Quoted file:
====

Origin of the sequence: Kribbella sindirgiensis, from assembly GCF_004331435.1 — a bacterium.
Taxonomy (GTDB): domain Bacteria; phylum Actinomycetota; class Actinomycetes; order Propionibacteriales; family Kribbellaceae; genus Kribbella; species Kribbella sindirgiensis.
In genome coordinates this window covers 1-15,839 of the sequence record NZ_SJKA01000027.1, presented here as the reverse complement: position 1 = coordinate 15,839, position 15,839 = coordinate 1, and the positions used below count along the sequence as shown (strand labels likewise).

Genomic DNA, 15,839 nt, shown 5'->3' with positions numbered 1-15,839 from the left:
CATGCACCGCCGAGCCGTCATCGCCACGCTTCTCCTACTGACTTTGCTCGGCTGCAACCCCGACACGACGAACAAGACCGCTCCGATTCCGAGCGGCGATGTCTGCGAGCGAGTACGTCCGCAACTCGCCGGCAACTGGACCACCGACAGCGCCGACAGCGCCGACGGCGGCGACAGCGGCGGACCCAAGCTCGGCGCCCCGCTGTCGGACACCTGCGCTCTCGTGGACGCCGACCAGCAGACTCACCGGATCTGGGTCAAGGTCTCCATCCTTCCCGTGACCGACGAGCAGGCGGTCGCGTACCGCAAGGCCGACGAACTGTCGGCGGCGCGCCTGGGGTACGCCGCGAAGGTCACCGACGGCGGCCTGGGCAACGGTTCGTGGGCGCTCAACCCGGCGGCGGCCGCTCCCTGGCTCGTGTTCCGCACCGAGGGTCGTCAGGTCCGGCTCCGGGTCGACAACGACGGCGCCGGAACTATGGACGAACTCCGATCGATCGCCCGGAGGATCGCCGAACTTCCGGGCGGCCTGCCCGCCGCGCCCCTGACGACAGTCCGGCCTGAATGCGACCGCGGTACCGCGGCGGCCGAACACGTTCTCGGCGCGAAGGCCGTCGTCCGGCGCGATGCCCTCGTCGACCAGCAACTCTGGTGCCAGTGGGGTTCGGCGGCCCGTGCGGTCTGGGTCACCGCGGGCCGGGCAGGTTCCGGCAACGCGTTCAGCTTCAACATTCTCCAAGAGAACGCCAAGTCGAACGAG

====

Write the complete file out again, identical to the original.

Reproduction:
Origin of the sequence: Kribbella sindirgiensis, from assembly GCF_004331435.1 — a bacterium.
Taxonomy (GTDB): domain Bacteria; phylum Actinomycetota; class Actinomycetes; order Propionibacteriales; family Kribbellaceae; genus Kribbella; species Kribbella sindirgiensis.
In genome coordinates this window covers 1-15,839 of the sequence record NZ_SJKA01000027.1, presented here as the reverse complement: position 1 = coordinate 15,839, position 15,839 = coordinate 1, and the positions used below count along the sequence as shown (strand labels likewise).

Genomic DNA, 15,839 nt, shown 5'->3' with positions numbered 1-15,839 from the left:
CATGCACCGCCGAGCCGTCATCGCCACGCTTCTCCTACTGACTTTGCTCGGCTGCAACCCCGACACGACGAACAAGACCGCTCCGATTCCGAGCGGCGATGTCTGCGAGCGAGTACGTCCGCAACTCGCCGGCAACTGGACCACCGACAGCGCCGACAGCGCCGACGGCGGCGACAGCGGCGGACCCAAGCTCGGCGCCCCGCTGTCGGACACCTGCGCTCTCGTGGACGCCGACCAGCAGACTCACCGGATCTGGGTCAAGGTCTCCATCCTTCCCGTGACCGACGAGCAGGCGGTCGCGTACCGCAAGGCCGACGAACTGTCGGCGGCGCGCCTGGGGTACGCCGCGAAGGTCACCGACGGCGGCCTGGGCAACGGTTCGTGGGCGCTCAACCCGGCGGCGGCCGCTCCCTGGCTCGTGTTCCGCACCGAGGGTCGTCAGGTCCGGCTCCGGGTCGACAACGACGGCGCCGGAACTATGGACGAACTCCGATCGATCGCCCGGAGGATCGCCGAACTTCCGGGCGGCCTGCCCGCCGCGCCCCTGACGACAGTCCGGCCTGAATGCGACCGCGGTACCGCGGCGGCCGAACACGTTCTCGGCGCGAAGGCCGTCGTCCGGCGCGATGCCCTCGTCGACCAGCAACTCTGGTGCCAGTGGGGTTCGGCGGCCCGTGCGGTCTGGGTCACCGCGGGCCGGGCAGGTTCCGGCAACGCGTTCAGCTTCAACATTCTCCAAGAGAACGCCAAGTCGAACGAG